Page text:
Into a Broadway season dominated by new musical comedies and movie retreads comes "Fun Home," the grown-up, disturbing, blazingly original heartbreaker that won just about every award for which it was eligible during its 2013 Off-Broadway premiere at the Public Theater.

The musical play, based on Alison Bechdel's 2006 coming-of-age graphic memoir, has lost a bit of close-up intimacy but none of its gripping enchantment in the transfer into a large in-the-round setting. Surrounded by audiences, this 1 hour 40 minute nonstop treasure of invention retains the unpretentious chamber-musical feel of director Sam Gold's masterly production, while scenes from Bechdel's story rise and disappear into the floor like slippery memories on David Zinn's ingenious set.

The show is heady with mood-shifting music by Jeanine Tesori and an ingratiating, unflinching book by lyricist Lisa Kron. Moving back and forth in time, we relive the conflicting family dynamics with Alison -- played here by three terrific actresses of different ages -- who comes out as a lesbian just four months before her increasingly erratic father, a closeted gay man, kills himself.

The father -- remarkably portrayed within a scary yet tender mix of preening self-love and self-loathing by Michael Cerveris -- is a small-town Pennsylvania high school English teacher with a love of literature and a thing for teenage boys. He also is obsessed with the restoration of their historic home and busy as the director of the family business, a funeral home he calls, with ghoulish relish, the fun home.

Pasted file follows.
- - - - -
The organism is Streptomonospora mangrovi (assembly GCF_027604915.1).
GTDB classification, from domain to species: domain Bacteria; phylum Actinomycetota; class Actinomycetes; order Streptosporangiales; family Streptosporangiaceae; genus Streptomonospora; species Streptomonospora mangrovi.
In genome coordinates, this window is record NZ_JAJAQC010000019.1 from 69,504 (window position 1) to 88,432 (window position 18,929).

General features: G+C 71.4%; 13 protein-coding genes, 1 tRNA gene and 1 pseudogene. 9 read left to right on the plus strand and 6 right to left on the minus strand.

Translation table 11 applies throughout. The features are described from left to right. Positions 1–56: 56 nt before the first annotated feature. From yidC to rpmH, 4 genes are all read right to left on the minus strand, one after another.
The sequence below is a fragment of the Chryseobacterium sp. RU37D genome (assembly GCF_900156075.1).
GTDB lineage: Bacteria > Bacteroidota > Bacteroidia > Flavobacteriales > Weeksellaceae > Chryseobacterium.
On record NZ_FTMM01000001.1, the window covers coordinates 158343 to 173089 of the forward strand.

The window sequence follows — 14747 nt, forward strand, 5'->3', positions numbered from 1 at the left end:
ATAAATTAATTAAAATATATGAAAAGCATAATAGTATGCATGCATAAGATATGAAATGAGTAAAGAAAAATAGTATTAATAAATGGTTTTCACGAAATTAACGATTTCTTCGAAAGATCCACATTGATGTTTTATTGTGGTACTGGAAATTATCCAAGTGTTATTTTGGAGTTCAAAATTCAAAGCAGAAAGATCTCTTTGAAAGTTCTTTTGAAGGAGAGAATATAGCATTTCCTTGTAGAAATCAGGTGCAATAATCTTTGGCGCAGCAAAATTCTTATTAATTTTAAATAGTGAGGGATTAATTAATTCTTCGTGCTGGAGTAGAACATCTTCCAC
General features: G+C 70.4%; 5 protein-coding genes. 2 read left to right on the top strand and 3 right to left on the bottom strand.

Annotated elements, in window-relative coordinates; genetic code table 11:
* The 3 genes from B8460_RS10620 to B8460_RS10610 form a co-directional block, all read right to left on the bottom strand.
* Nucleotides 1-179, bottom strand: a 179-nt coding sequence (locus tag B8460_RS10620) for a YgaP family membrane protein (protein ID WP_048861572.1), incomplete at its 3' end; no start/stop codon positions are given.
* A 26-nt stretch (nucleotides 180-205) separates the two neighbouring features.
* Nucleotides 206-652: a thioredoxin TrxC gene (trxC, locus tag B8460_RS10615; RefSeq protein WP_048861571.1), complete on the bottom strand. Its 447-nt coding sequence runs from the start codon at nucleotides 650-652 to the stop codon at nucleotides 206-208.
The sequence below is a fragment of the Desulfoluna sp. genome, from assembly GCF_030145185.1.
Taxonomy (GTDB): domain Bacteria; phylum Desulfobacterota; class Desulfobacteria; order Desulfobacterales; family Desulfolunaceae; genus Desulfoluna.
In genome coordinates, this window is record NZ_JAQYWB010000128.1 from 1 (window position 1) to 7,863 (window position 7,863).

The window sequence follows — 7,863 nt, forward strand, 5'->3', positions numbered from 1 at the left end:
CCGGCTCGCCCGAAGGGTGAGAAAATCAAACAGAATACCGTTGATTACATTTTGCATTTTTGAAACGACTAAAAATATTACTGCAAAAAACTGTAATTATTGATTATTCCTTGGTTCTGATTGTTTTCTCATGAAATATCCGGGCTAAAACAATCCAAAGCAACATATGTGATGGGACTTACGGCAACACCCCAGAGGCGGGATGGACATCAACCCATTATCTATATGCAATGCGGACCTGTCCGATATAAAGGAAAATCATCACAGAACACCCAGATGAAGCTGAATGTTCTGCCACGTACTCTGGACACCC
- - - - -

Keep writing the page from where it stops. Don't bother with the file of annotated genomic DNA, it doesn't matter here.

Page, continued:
There Small Alison (Sydney Lucas) and her two brothers play in caskets and fantasize their own absurd TV commercial. We shift easily to Oberlin, where Middle Alison (Emily Skeggs) explores both the Gay Union and a gay union. And watching over her young selves is narrator-cartoonist Alison (Beth Malone), with cropped hair and total comfort in the adult who has emerged from the uneasy contradictions.

Meanwhile, over at the baby grand is the mother (the deeply effective Judy Kuhn), a disappointed woman who knows what she knows. As a reward, she gets the best song.

Tesori, composer of the haunting "Violet" and artistic director of the smashing Off-Broadway series at Encores!, writes moody conversational melodic lines against an onstage septet of winds, strings and keyboard. She and Kron ("Well") deftly break the tension with witty pastiche numbers for comic relief. Often this story about the effect of changing gay worlds on two generations layers musical suspense on fragments of ascending melodies. They seem to hang in the air with anticipation. Anticipation fulfilled.

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WHERE Circle in the Square Theatre, 235 W. 50th St.

INFO $75-$150; 212-239-6200;

An earlier version of this review had the show's incorrect running time.